Bittman joined Ashbrook on stage for a discussion of diet and his new book, VB6: Eat Vegan Before 6:00 to Lose Weight and Restore Your Health . . . for Good. Bittman explained his strategy of transforming two thirds of his diet by eating vegan before 6 p.m. to increase his consumption of plants and turn his health around for the better. The two broadened the conversation with an analysis of the American diet through a discussion of the practices and policies of the agricultural and meat industries. To close, Bittman optimistically argued that our diet has been as bad as it will ever be and can continue to improve through small changes on an individual level, and raising consciousness of nutrition, food sourcing and cooking on a broader level.
Della Mae performed songs off their new album, This World Oft Can Be
Special musical guest, bluegrass sensation Della Mae, opened the show with a high-energy live set. The Boston-based group wowed the audience with their blend of fiddle, fretboard and voice, and performed songs from their latest album, This World Oft Can Be, which was recently released on Rounder Records.
On Point host Tom Ashbrook moderated “Boston After the Bombings: A Public Conversation of Hope & Healing” on Wednesday, April 24, at Emerson College’s Cutler Majestic Theatre. This free community event was presented by WBUR and The Boston Foundation, with support from Emerson College, ArtsEmerson, M. Steinert & Sons and the Boston University School of Music. It was broadcast live on WBUR and streamed on wbur.org. You can watch a video of the event here:
Or, if you prefer, listen to the full conversation here:
Pianist Han Na Son, with whom the late Lu Lingzi studied at Boston University, opened the program with a performance of Chopin’s Nocturne in c minor, Opus 48, No. 1. (She returned later in the evening with Claude Debussy’s “Reflets dans l’eau” and Johannes Brahms’s Intermezzo, opus 118, No. 2.)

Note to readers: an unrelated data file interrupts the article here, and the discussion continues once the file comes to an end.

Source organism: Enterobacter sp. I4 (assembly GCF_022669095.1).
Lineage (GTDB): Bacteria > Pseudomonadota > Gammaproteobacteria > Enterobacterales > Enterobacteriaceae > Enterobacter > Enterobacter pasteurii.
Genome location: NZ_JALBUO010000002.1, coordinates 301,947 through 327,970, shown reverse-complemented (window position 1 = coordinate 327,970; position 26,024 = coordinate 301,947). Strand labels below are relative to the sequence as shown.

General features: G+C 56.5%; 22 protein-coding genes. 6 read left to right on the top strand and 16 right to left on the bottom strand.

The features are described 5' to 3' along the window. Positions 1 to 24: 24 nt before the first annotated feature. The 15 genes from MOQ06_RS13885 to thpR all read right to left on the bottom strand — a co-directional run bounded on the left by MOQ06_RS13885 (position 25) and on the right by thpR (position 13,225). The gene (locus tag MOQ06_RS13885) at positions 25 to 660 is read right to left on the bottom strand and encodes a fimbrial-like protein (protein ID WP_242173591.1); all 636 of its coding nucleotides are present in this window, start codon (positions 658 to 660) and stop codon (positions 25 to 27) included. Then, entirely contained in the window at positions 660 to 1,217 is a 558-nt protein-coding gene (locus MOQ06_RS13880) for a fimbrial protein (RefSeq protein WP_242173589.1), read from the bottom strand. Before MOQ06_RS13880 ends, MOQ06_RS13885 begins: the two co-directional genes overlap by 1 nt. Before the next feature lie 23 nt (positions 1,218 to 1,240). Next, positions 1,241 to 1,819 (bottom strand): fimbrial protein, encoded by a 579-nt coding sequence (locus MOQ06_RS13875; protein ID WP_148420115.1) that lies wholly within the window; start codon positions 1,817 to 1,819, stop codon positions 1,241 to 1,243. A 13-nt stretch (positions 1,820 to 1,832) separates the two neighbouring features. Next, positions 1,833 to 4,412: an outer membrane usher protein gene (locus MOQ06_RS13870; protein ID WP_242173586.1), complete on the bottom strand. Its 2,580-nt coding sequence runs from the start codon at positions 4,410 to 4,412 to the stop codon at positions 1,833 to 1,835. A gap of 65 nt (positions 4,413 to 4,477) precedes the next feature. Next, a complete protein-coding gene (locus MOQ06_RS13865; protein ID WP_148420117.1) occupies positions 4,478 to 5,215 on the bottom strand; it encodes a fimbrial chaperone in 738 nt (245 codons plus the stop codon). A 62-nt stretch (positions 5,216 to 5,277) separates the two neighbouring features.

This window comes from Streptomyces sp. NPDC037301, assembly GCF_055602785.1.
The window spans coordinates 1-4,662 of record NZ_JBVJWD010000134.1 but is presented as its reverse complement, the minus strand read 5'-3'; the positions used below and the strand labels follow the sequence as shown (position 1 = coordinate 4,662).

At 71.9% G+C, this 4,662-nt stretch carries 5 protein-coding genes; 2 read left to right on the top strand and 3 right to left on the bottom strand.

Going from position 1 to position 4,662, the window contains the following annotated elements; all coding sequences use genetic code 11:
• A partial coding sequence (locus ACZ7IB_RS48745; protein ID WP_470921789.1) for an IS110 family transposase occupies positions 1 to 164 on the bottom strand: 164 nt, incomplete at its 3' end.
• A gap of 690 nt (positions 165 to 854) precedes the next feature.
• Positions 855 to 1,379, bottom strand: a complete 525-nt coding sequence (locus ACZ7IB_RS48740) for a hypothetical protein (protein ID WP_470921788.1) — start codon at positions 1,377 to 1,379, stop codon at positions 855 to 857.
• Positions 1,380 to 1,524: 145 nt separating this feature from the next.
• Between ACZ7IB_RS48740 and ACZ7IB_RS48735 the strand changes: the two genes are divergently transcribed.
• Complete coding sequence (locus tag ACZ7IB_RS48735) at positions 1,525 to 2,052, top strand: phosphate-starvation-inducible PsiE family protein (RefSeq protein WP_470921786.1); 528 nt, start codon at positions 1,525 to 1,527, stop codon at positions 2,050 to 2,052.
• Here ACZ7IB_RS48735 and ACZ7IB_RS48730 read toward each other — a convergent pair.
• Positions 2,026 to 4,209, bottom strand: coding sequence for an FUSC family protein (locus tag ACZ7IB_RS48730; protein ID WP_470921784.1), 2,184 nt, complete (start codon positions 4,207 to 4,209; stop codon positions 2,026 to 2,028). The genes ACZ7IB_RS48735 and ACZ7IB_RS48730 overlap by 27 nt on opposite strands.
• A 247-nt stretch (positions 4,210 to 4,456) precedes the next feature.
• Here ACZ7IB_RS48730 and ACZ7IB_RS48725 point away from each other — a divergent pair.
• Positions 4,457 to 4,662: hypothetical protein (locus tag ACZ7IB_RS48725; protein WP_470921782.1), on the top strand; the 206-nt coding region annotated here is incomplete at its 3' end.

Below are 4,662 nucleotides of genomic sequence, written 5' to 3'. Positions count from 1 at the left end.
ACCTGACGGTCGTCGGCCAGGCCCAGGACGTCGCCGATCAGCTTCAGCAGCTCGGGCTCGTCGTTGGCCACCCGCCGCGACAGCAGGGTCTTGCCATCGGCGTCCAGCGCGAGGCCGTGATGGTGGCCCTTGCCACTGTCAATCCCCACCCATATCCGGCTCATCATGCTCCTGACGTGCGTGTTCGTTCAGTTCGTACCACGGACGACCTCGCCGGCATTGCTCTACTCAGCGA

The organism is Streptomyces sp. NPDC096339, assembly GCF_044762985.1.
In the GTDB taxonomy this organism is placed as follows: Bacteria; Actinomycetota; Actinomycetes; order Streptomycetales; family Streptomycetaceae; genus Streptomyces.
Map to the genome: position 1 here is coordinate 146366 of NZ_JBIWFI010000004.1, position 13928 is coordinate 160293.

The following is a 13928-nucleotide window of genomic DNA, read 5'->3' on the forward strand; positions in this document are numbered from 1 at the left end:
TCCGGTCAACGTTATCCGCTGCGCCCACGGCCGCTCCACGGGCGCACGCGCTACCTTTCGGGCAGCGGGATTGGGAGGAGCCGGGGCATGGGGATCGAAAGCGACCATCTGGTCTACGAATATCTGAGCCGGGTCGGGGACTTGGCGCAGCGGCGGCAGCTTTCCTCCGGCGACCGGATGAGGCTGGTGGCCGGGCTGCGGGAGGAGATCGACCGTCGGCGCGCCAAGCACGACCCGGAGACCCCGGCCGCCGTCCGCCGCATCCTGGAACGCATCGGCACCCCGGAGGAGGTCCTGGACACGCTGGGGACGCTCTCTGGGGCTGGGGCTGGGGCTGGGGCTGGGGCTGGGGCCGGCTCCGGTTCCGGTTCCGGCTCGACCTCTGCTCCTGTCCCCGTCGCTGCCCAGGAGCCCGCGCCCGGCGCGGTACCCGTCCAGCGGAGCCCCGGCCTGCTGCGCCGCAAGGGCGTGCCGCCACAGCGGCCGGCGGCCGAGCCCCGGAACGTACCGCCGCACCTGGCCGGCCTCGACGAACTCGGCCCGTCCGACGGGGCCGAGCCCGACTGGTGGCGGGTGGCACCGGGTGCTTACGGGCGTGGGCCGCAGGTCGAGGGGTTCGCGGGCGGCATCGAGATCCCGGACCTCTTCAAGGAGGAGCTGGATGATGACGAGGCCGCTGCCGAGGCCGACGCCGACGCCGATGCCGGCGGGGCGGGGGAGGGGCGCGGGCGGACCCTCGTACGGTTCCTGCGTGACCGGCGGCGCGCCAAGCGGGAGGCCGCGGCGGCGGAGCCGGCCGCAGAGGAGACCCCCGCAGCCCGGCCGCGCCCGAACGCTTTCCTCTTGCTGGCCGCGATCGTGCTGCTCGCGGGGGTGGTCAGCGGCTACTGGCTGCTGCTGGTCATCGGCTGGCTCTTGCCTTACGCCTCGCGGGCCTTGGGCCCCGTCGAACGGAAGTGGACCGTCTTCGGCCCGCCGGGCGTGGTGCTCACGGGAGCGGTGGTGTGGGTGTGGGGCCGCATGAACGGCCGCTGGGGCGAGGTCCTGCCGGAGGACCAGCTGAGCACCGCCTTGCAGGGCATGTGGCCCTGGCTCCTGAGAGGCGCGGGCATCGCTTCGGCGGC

Tom then introduced the first of two panels to discuss the immediate effects of the Marathon bombings on the Boston community. This panel included:
Dr. Natalie Stavas, a resident at Children’s Hospital who was running the Marathon near the finish line when the explosions occurred. Despite a broken foot, she leapt over the barricades and rushed to provide first aid to the victims.
Daniel Linskey, superintendent-in-chief of the Boston Police Department, who supervised the department’s role in the investigation and was in the command post in Watertown during the manhunt that ended in one suspect’s death and the other’s arrest. (Read Linskey’s account of the bombings and the manhunt.)
Dr. Peter Burke, chief of trauma services at Boston Medical Center
Paul Grogan, president of The Boston Foundation
Barbara Ferrer, PhD, MPH, MEd, executive director of the Boston Public Health Commission
Kevin Cullen, Boston Globe columnist
The second panel, which broadened to discuss the larger implications and long-term effects of the bombings, featured:
Jack Beatty, On Point news analyst
Imam Shuhaib Webb, Islamic Society of Boston Cultural Center
Rev. Ray Hammond, Bethel AME Church
Dr. Eli Newberger, author and pediatrician, Harvard Medical School and Children’s Hospital